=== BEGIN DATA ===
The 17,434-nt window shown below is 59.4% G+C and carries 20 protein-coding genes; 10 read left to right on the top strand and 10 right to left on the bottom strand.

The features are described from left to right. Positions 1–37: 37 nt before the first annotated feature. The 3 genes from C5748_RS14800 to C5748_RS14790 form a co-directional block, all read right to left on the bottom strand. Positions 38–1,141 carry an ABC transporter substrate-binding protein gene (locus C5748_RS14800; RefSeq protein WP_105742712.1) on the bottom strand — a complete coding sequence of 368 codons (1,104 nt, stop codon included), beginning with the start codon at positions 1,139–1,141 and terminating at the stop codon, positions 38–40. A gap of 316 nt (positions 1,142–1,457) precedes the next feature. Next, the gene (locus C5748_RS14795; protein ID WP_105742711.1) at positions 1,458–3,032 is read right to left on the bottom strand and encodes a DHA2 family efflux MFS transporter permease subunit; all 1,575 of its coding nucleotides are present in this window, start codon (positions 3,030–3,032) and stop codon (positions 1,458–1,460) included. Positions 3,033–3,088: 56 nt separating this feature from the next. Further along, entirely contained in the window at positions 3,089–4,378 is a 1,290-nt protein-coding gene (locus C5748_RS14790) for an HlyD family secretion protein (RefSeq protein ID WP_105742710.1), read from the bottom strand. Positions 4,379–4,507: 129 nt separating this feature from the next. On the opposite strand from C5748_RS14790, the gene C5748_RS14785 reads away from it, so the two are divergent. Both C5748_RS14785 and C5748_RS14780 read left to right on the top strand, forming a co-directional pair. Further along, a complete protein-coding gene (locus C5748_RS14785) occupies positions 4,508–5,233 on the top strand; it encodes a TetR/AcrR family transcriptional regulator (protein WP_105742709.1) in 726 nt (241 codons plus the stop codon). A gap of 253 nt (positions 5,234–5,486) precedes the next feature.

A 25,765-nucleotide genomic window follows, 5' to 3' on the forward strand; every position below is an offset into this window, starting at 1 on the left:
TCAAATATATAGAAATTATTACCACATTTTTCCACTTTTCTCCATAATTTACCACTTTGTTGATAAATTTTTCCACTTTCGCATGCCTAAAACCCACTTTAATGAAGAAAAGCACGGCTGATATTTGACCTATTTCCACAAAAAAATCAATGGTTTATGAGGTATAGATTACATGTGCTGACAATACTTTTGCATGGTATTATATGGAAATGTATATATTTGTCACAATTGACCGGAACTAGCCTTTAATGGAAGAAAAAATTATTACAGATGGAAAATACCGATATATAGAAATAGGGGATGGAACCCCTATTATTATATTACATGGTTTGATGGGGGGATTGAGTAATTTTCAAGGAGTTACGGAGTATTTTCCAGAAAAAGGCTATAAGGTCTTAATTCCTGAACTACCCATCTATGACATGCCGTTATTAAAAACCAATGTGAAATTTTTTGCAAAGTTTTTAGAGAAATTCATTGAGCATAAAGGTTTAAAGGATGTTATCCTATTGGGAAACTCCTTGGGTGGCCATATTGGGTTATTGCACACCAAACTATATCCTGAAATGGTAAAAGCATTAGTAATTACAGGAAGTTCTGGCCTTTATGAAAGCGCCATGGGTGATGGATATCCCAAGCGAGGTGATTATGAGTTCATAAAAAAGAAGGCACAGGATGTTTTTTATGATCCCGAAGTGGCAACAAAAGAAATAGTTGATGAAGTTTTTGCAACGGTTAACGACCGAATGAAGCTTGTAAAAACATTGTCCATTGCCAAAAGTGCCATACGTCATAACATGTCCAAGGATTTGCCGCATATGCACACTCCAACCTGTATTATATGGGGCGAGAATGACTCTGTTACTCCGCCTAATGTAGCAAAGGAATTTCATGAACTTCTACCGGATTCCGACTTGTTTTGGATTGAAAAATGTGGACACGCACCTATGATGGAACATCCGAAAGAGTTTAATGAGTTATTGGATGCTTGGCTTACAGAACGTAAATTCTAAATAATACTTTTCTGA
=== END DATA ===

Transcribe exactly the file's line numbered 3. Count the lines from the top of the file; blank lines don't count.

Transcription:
A 25,765-nucleotide genomic window follows, 5' to 3' on the forward strand; every position below is an offset into this window, starting at 1 on the left: